Letter writing may be on the wane, but each week, stories turn up from around the globe on letter writing, the postal service, handwriting and other related topics, both as features and as news stories. Here is a sampling of such stories published Aug. 24 – Sept. 6.
Postal Service’s big delivery edge: no parking tickets. SFGate.com, Sept. 6, 2014.
FedEx and UPS are unhappy at the U.S. Postal Service plan to slash prices during the holidays. The postal service already has an advantage, say the competitors: they don’t have to pay parking tickets. Illegal parking when making deliveries is inevitable in San Francisco, given limited legal parking options, and no parking tickets gives the postal service an unfair advantage.
War Reporter in Afghanistan: Writing Death Letter to My Girlfriend. Mirror (London), Sept. 4, 2014.
Stephen Paul Steward covered the war in Afghanistan for the Scottish newspaper, The Daily Record in 2009, voluntarily returning as a private in The Royal Regiment of Scotland in 2013. He recounts his experiences and emotions in his forthcoming book, The Accidental Soldier, excerpted in this news story. The title of the article refers to the farewell letter he wrote to his girlfriend, to be opened in the event of his death. Ranging from disbelief over clunky field phones that don’t work to the grief and shock of seeing his fellow soldiers fall, and eventual disillusionment over the futility of the war, his story is moving and educational about the challenges facing soldiers working in an often hostile environment.
Mailboxes to be Centralized. The Daily Reflector, Sept. 2, 2014.
Greenville, North Carolina’s local paper is the latest of many to comment on the phasing out of curbside delivery to individual mailboxes by the U.S. Postal Service in an effort to save money.
Top Postal Executive’s Visit to Vancouver Draws Protest. nwLaborPress.org, Sept. 2, 2014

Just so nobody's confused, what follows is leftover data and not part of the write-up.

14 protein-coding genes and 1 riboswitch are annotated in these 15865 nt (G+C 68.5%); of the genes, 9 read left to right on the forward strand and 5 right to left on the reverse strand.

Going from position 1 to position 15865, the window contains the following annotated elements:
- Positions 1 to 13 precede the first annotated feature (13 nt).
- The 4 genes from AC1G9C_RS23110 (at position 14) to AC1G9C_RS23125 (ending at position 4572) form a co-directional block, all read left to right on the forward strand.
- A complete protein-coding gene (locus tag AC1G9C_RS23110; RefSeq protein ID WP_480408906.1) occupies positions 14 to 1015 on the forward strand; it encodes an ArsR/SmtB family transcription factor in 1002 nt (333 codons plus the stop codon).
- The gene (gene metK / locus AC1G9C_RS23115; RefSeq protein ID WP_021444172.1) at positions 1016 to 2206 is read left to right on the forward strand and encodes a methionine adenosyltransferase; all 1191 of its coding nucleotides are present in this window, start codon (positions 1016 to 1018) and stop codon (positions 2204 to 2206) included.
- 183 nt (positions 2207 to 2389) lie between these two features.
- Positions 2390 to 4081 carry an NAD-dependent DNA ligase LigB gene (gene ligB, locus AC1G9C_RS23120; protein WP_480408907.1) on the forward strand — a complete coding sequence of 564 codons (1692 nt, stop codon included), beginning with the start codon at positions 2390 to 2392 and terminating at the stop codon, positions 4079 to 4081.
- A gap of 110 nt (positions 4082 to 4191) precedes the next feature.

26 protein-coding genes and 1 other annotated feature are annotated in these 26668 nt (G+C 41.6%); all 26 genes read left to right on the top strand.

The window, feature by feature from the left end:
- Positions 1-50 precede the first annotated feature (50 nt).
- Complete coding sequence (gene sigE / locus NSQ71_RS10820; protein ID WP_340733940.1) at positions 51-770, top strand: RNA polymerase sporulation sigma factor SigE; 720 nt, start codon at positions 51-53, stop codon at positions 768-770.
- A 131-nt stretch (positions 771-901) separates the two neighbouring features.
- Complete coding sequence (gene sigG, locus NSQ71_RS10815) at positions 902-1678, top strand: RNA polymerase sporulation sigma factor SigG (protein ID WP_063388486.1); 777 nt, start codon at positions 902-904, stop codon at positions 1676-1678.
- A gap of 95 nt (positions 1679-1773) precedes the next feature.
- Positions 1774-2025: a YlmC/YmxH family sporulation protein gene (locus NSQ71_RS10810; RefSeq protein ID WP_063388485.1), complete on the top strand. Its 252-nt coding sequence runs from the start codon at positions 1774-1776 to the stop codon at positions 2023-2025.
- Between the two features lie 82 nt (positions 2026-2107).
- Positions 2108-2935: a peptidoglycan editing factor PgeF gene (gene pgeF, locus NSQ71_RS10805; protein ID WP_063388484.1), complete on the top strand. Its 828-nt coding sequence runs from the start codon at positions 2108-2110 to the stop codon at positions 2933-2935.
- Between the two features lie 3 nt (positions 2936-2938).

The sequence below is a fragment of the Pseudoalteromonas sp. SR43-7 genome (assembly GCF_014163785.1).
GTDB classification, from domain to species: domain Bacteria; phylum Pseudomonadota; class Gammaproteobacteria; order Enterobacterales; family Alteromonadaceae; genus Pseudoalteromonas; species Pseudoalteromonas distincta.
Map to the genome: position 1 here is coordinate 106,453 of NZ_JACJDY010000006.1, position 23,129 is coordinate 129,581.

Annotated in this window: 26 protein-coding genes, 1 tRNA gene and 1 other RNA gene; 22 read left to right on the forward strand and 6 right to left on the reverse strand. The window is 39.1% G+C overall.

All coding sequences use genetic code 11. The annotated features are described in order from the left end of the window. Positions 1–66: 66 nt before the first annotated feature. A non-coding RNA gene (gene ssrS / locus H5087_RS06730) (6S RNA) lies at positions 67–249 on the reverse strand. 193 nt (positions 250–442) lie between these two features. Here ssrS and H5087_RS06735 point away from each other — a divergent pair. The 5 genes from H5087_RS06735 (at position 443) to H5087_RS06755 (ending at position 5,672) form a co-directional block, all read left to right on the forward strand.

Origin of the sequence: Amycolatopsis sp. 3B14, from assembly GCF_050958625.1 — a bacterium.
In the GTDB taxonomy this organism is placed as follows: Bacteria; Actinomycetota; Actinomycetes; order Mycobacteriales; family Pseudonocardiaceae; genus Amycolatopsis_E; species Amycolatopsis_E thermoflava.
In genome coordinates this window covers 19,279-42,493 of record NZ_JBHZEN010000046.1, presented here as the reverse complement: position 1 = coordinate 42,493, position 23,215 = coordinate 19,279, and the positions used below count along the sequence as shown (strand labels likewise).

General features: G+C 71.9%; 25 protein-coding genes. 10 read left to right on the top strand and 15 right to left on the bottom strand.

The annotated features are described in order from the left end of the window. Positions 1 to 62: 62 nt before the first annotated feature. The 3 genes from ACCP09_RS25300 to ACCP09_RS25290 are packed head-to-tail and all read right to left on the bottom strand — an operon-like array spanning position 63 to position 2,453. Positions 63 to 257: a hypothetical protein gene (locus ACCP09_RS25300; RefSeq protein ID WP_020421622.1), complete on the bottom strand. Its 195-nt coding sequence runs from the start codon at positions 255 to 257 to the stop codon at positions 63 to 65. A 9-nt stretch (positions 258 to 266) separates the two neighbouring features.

Labor leaders lead protest against Deputy Postmaster General (DPMG) Ron Stroman in Vancouver, WA. Labor objects to cuts to postal services, including elimination of Saturday and door-to-door delivery; the projected closure of 82 mail processing facilities in Oregon and Washington; and outsourcing services to private companies, such as Staples.
John Dos Passos Defends the Talent of F. Scott Fitzgerald. The New Republic, Sept. 2, 2014.
On Feb. 17, 1941, The New Republic published an impassioned defense of the work of F. Scott Fitzgerald, written by John Dos Passos shortly after the death of his fellow author. In this correspondence, Dos Passos questions the intellect and writing standards of those who made their living criticizing the works of others. The New Republic republished this piece in celebration of the 100th anniversary of the publication.
Open Forum: Don’t Close Canyon Post Office, by Chris Lavin. San Francisco Chronicle, Opinion, Aug. 29, 2014. The writer points out that in its Charter, the U.S. Postal Service was charged with “binding the nation together.” Rural post offices serve that purpose, providing “camaraderie, chances to catch up on gossip and news of the town.” But what the author most derides is the privatization of public resources.
The Lost Art of Letter Writing, by Eavan Boland. The New Yorker, Aug. 25, 2014.
The ratio of daylight to handwriting
Was the same as lacemaking to eyesight.
The paper was so thin it skinned air.
Read this beautiful poem in its entirety in The New Yorker.